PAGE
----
April 27, 2016
Weak storms in Missouri

Nick Nolte / Blog, Storm Chasing / / 0 Comments / Like this

The fourth day of a week long chase vacation featured a very marginal setup across Northern Missouri. SPC had outlined a slight risk which encompassed much of the middle and lower Mississippi Valleys. Our target for the day was the Kirksville area where some low 60°F dewpoints might sneak their way into the triple point. With a negatively tilted trough with a 50kt jet rotating through Missouri, this seemed like the place to be.

Visible satellite at 1515z with location marked

Massive convective overturning from the night before threw any substantial chances at severe weather out the window. A large cloud deck covered the entire area early in the morning, but as afternoon wore on a clear slot formed across Western Missouri. We moved east to take advantage of the clearing where temperatures rose into the mid-70s and dewpoints edged into the 60s.

We arrived in Kirksville just before 19z as the SPC issued a mesoscale discussion for the area indicating a possibility for tornadoes in NE Missouri later. Meanwhile, back to our west, storms had fired up along the pacific cold front and a squall line was quickly under way.

KEAX reflectivity at 2001z with our position marked by red dot near Kirksville
Visible satellite at 2015z with location marked

We continued to hold position in Kirksville hoping for a pre-frontal storm to chase. Of particular interest on visible satellite was the developing cell to our south near the I-70 corridor. Much to our surprise, the SPC did actually issue a tornado watch for our area despite the slim chances.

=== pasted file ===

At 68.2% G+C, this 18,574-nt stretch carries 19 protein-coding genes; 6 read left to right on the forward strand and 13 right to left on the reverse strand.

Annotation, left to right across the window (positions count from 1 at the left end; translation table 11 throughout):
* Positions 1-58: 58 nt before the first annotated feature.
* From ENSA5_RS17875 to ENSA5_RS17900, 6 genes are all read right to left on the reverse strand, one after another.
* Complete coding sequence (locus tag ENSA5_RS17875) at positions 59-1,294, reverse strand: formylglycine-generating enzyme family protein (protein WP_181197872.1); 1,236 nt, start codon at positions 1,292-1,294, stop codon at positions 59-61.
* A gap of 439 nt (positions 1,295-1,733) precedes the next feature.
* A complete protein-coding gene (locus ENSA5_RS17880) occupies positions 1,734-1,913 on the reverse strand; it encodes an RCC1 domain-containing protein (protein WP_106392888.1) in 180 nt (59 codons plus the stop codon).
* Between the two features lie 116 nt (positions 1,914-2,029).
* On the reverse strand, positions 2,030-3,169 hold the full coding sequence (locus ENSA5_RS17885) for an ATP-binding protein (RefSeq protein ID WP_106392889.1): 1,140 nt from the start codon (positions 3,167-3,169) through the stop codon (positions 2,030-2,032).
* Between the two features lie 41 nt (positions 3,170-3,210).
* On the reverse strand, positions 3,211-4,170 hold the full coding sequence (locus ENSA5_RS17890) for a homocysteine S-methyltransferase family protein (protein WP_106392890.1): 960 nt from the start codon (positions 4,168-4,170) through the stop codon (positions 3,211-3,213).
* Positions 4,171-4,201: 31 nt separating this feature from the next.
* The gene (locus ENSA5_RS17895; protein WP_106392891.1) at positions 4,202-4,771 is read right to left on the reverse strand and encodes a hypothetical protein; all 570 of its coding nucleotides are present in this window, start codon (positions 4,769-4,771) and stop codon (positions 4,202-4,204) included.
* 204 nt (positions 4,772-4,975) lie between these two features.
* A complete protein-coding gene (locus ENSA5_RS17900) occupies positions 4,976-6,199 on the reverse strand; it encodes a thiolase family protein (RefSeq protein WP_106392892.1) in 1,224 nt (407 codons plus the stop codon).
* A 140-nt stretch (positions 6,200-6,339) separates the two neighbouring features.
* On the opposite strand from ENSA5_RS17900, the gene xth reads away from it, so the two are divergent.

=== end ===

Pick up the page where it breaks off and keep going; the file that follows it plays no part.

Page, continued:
We held out at Kirksville for another couple of hours watching the cell to the south develop. It looked pretty substantial on visible satellite, but it’s radar signature left a lot to be desired.

Visible satellite at 22z with location marked
KEAX reflectivity with location marked near Macon

We intercepted the storm near Cairo and it had a very small updraft base which indicated to us that it probably wouldn’t be hanging around for too long.

We stuck with this for a little while, then hopped on a storm immediately to the west. It became clear none of this pre-frontal stuff was going to do anything. Mesoanalysis showed a meager 10 kts of 0-1km shear, so it appeared that the lack of low level dynamics were preventing the storms from doing much.

So, we called the chase and started back towards Wichita, knowing we had a long drive to get in position for a southern Oklahoma play the following day.

Chase Recap

Cameron, MO @ 27/1531ZWichita, KS @ 28/0419Z12 hours, 47 minutes

NoneJonathan Williamson (56)

Chase Map

Leave a Reply

This site uses Akismet to reduce spam. Learn how your comment data is processed.